Luis, I no longer own any SB-800's so I wouldn't be able to see if my waterguard I purchased for the SB-900 would work on the SB-800. I'm sure if you gave Nikon a call or an email maybe they would be able to help you. The SB-900's have been replaced by SB-910's.
I was constantly having this problem with my quantum trio (about as heavy as the SB900) mounted on my D700 for my wedding jobs. I thought at first it was the flash. Then is recenly happened with the sb800 mounted on it. I am supposing that over time the hot shoe has loosened. I have ordered the water guard and will report back on its success in stopping the flash misfiring. In the meantime I will us my flash bracket as cumbersome as it is and resort to off camera flash with possible.
Hi Luis. I am currently a D700 user, but I also have a D300 and have had pretty much the same type of problem you mentioned. With a SB910 on my D300 I started having the menu on the SB910 flashing and although indicating it flashed, it did not. After reseating the SB910 on the D300 it worked as it should.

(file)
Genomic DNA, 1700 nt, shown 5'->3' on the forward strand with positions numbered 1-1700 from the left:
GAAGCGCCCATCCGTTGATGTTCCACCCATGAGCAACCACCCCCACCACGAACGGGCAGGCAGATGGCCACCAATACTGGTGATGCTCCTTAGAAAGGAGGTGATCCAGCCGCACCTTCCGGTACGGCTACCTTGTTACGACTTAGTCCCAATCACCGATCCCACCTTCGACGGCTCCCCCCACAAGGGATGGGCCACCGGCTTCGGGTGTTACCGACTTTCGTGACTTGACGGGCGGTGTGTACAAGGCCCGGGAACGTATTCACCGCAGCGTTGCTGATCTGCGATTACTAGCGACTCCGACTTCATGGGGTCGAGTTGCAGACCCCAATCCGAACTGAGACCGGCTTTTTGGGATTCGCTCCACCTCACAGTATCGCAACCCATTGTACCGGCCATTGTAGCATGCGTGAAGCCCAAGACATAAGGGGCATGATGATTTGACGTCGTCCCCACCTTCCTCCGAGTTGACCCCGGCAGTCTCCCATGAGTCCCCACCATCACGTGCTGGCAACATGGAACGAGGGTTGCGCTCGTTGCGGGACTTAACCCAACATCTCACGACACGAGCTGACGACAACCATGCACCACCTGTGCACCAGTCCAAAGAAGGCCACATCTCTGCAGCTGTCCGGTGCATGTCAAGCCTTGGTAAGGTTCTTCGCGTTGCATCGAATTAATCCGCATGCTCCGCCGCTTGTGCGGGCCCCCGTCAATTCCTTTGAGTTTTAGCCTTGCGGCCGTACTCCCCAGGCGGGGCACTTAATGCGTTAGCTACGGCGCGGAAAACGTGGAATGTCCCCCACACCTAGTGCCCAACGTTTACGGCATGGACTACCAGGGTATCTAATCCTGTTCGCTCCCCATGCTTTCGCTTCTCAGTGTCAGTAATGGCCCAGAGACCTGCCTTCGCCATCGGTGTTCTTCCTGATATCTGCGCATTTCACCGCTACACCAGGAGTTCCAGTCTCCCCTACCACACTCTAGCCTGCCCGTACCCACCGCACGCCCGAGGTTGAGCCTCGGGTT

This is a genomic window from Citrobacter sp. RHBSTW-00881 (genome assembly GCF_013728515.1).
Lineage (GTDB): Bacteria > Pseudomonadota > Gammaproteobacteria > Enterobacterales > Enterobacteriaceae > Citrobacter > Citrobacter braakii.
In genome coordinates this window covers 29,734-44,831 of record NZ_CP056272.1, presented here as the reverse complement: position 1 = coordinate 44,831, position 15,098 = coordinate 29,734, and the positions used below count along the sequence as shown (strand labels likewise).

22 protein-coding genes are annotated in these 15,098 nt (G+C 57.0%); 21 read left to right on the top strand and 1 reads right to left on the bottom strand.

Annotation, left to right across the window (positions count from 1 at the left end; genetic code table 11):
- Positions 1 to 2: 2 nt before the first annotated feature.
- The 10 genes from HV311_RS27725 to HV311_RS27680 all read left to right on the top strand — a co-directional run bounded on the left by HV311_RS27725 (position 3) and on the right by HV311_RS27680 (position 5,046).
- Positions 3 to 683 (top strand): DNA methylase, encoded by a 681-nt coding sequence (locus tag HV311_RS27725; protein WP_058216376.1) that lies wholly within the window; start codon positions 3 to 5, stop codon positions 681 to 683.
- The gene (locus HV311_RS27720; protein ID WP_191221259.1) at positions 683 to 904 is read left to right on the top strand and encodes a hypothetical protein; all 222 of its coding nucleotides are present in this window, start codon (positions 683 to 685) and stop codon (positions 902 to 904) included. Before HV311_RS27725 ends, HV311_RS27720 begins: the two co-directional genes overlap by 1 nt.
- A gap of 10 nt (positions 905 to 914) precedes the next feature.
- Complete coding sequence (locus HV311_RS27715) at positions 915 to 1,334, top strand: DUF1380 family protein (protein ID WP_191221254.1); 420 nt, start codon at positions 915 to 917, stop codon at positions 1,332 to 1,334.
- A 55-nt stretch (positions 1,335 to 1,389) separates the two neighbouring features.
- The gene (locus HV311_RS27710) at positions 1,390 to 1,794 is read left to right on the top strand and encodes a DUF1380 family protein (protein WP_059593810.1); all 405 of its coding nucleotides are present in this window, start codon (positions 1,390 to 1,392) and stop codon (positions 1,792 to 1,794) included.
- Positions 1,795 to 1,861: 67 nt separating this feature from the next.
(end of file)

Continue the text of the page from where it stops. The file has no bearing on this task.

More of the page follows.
I am 99% convinced that it is the problem of a loose seating between the hot shoe and the Flash.
Short of getting the hot shoe replaced, I believe Alan has the right answer to alleviate always wondering if everything is going to be ok when needed .
Many times when I click the shutter, I just hope .... Website under construction - www.dalesmustangs.com - constructive criticism welcomed. Comments section added 25 Aug. 2016
>I have looked for >the Water Guard for the SB800 and D700, but keep finding Water >Guards for the SB900. I will try the link you provided and >see where it leads me.
The reason you can't find a Water Guard for the SB-800 is Nikon never made one.
>The second thought is that there is something wrong with the >one SB800 flashes. I had one fixed (burnt out flash) and it >appears that last night, when I pressed the Model Light, >something funky happened. Since then, it has miss fired and >made weird noises. I am giving it a rest and seeing what >happens.
>It's strange, but as soon as I place the flash on the D700, it >fires, without me pressing any buttons or the shutter on the >camera. Looks like I may be in the market for an SB900.
Have you tried the SB-800 on your D300 or another body? This would confirm the problem is the Speedlight. If that is the case it would be significantly cheaper to repair the SB-800 than replace it.